Genetic Therapy for Fanconi Anemia

  • Yang, Feng-Chun (CoPI)

Project: Research project

Project Details


DESCRIPTION (provided by applicant): Fanconi anemia (FA) is a complex genetic disorder characterized by a progressive bone marrow aplasia, genomic instability, and the acquisition of both myeloid malignancies and squamous cell carcinoma. Previous work by our group identified for the first time, major limitations in the use of murine oncoretroviruses to correct FA hematopoietic stem cells (HSCs). These disease-specific challenges include: the increased predisposition of FA cells to undergo apoptosis and clonal evolution to MDS/AML in non-corrected cells following prolonged ex vivo culture. Consequently, in recent work, we developed foamyviral (FV) and lentiviral (LV) self-inactivating vectors and demonstrated that these constructs can correct the repopulating ability of murine FA HSCs in a short 10-14 hour transduction period without pre-stimulation. We also generated separate plasmids for the FV gag, pol, and env genes and adapted the codons of the three FV genes for improved expression in human cells. This has allowed us to dramatically increase the number of infectious recombinant particles (titers) and reduce the potential for syncytial formation and subsequent toxicity especially in human CD34+ cells. Finally, modifications of the FV envelope protein enabled us to utilize the same envelope for both FV as well as LV vectors. Work proposed in this application will build on these observations. Specifically, we will generate the constructs that will provide optimized expression in human FANCC-/- stem and progenitor cells. We will test the expression of these constructs in vitro and in vivo in a series of studies in FANCC-/- cell lines, primary murine Fancc-/- progenitor and stem cells and human FANCC-/- hematopoietic progenitors and SCID- repopulating cells (SRC) in NOD/LtSz-scidIL2R gammanull (NSG) mice. We will also test the transduction efficiency of a novel FV envelope on both normal human and FANCC-/- progenitor and primary human SRCs. Finally, a major limitation in testing non-genotoxic engraftment protocols in FA has been the lack of a murine model that accurately recapitulates the spontaneous progression of bone marrow failure observed in patients. We have now developed a murine model with these characteristics and we will use it to test engraftment protocols. PUBLIC HEALTH RELEVANCE: Achievement of these goals will permit the translation of this basic work to the development of clinical protocols for effective viral mediated gene correction of Fanconi anemia. On a broader basis, these studies should provide insight into the biological behavior of hematopoietic stem cells and the ability to manipulate them ex vivo prior to transplantation and engraftment.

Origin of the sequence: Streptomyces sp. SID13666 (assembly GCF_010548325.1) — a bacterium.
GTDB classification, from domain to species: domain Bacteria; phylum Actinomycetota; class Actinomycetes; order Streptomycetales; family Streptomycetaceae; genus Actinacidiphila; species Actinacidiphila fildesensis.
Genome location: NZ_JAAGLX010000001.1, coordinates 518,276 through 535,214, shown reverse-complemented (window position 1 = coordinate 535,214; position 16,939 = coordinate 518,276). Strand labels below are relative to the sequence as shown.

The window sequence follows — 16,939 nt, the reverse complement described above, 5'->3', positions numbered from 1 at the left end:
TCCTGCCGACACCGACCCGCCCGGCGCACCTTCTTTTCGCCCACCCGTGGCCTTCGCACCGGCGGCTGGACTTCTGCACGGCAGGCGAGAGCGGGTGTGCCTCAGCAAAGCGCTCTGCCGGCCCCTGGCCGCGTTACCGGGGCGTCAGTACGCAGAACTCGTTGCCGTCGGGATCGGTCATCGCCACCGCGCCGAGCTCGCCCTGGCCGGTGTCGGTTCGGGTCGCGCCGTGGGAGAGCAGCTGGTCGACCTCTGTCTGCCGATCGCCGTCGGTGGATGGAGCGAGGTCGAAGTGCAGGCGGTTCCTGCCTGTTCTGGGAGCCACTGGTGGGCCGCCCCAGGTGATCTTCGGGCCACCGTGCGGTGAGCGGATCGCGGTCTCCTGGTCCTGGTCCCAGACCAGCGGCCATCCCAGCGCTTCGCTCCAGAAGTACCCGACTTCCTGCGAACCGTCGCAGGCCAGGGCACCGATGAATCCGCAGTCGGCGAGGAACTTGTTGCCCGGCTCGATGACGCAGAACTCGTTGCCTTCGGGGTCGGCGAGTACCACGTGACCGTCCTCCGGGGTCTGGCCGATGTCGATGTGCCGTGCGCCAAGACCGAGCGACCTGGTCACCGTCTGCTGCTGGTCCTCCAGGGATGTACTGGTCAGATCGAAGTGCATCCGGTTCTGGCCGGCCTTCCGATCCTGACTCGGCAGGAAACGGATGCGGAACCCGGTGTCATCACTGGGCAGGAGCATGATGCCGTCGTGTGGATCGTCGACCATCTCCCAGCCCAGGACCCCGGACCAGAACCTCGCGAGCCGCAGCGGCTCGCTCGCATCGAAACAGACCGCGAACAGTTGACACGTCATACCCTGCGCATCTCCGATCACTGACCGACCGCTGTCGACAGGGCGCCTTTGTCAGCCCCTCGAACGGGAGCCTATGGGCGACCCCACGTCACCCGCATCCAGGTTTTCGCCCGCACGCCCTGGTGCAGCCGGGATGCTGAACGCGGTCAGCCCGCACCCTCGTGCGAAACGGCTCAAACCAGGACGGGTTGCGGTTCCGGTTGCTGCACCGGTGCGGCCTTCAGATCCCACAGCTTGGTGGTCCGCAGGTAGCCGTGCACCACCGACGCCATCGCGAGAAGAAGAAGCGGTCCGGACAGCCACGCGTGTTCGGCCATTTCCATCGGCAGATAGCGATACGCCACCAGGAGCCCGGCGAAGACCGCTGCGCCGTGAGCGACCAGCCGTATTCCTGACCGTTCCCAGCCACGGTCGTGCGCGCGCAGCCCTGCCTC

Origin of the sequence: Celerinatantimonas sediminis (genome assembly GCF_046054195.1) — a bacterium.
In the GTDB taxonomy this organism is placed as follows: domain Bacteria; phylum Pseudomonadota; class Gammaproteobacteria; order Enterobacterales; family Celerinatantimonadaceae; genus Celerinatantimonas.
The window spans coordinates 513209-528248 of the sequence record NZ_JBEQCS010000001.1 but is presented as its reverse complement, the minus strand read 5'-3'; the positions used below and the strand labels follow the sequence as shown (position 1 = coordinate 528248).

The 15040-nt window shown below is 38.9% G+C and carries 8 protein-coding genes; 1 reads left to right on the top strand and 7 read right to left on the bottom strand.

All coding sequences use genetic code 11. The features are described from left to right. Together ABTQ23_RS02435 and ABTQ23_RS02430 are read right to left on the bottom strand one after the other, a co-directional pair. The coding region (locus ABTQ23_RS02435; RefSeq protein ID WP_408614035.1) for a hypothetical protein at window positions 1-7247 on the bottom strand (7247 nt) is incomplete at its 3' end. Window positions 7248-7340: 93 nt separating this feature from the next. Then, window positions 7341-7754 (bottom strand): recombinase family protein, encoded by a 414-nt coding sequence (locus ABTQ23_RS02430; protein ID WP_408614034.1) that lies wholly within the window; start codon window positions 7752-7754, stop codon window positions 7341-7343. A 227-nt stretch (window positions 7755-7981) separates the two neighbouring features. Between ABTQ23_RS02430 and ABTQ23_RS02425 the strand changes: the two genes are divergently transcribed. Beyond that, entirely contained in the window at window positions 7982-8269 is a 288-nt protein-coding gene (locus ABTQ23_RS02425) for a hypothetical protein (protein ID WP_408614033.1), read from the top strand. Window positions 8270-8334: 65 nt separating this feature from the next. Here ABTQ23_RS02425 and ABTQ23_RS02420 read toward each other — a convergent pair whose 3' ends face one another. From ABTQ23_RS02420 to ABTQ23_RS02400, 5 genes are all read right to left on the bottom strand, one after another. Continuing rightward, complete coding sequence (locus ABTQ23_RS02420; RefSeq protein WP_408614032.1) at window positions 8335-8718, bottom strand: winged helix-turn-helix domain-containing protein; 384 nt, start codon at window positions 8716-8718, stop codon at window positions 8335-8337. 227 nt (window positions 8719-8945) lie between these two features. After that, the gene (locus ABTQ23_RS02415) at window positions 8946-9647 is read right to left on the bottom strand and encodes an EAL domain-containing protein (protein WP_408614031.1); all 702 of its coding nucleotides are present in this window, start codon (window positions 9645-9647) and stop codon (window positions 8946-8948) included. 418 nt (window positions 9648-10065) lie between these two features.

Effective start/end date2/1/1112/31/15


  • National Institutes of Health: $300,377.00
  • National Institutes of Health: $319,550.00
  • National Institutes of Health: $319,550.00
  • National Institutes of Health: $309,964.00


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